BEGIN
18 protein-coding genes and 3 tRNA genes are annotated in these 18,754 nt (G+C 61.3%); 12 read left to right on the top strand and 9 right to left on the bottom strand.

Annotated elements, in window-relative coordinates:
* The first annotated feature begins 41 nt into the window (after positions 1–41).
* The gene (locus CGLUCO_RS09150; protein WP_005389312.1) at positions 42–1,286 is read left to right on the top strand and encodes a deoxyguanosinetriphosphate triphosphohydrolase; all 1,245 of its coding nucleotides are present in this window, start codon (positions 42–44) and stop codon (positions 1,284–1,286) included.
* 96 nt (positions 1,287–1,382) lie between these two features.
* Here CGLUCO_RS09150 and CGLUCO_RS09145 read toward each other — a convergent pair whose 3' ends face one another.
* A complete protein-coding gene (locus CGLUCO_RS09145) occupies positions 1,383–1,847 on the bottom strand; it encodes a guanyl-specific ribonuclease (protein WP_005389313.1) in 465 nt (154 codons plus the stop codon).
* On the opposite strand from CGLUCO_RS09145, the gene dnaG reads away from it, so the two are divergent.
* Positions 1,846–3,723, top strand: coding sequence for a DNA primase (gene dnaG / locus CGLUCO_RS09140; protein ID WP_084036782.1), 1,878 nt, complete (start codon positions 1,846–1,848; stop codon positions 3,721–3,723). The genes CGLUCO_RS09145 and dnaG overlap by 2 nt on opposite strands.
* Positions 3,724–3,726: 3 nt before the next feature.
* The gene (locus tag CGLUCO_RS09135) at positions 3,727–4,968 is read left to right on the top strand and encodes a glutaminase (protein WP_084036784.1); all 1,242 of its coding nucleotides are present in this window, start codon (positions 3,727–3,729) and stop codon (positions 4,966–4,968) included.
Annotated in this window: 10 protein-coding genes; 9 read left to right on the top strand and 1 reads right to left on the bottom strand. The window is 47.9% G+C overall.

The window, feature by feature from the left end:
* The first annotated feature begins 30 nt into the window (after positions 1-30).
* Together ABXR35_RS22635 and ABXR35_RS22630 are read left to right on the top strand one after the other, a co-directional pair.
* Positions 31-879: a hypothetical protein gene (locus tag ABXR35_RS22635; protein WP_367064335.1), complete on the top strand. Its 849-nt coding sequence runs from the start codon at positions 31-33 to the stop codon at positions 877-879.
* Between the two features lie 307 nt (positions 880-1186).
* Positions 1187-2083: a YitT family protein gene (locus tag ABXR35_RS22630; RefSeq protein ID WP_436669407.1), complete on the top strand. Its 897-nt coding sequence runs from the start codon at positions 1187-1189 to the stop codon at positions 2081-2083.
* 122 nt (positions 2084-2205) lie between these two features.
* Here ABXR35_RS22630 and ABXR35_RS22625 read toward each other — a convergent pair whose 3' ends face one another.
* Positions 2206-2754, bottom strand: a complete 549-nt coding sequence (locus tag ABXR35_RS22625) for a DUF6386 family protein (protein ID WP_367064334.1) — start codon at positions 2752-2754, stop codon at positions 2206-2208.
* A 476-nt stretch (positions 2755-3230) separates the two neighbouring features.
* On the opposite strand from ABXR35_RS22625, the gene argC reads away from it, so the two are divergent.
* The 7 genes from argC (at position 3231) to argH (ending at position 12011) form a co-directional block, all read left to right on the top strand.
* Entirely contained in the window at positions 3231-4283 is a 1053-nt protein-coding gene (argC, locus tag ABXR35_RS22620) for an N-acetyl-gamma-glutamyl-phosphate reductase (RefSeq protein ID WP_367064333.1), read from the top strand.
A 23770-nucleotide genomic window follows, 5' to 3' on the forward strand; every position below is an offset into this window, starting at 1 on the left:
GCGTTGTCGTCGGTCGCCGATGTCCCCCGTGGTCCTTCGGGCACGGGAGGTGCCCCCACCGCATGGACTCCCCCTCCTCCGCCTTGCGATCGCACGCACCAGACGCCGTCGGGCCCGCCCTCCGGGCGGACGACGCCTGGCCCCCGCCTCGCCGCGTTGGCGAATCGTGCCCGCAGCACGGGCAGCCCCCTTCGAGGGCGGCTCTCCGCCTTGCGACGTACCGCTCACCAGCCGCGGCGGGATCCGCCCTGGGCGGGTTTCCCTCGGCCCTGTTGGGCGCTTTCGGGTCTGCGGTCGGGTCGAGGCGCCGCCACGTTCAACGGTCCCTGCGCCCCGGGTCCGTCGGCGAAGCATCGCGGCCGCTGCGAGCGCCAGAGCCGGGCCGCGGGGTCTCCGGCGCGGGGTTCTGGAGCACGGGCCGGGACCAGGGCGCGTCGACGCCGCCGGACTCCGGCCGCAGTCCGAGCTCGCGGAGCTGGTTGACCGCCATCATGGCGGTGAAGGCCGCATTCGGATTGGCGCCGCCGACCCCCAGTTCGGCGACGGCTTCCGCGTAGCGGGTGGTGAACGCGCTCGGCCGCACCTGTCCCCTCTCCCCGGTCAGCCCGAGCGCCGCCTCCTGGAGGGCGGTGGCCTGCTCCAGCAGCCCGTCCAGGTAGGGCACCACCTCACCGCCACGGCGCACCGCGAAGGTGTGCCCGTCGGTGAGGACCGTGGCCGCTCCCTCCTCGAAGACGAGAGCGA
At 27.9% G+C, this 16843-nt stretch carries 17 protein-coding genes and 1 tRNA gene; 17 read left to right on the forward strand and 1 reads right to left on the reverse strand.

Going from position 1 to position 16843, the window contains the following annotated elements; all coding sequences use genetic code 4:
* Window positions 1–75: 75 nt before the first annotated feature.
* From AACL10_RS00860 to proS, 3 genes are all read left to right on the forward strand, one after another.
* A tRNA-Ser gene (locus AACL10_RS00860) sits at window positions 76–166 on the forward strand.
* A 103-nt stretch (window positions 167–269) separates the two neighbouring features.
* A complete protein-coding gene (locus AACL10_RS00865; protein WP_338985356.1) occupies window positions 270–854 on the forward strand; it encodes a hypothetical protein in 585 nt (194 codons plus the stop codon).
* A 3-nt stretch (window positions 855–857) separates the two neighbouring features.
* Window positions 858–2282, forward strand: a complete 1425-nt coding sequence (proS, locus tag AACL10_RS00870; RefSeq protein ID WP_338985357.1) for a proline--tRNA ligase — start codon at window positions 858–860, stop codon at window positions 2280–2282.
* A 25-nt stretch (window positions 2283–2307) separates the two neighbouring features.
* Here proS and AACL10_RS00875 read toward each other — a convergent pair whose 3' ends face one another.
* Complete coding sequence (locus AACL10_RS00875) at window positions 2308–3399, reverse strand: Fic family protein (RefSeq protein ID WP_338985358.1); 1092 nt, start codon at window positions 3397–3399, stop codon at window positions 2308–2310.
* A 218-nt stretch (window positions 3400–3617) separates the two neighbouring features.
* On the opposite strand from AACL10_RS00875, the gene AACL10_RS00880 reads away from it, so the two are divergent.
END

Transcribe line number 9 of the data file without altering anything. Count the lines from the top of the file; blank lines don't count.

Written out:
* Positions 1,846–3,723, top strand: coding sequence for a DNA primase (gene dnaG / locus CGLUCO_RS09140; protein ID WP_084036782.1), 1,878 nt, complete (start codon positions 1,846–1,848; stop codon positions 3,721–3,723). The genes CGLUCO_RS09145 and dnaG overlap by 2 nt on opposite strands.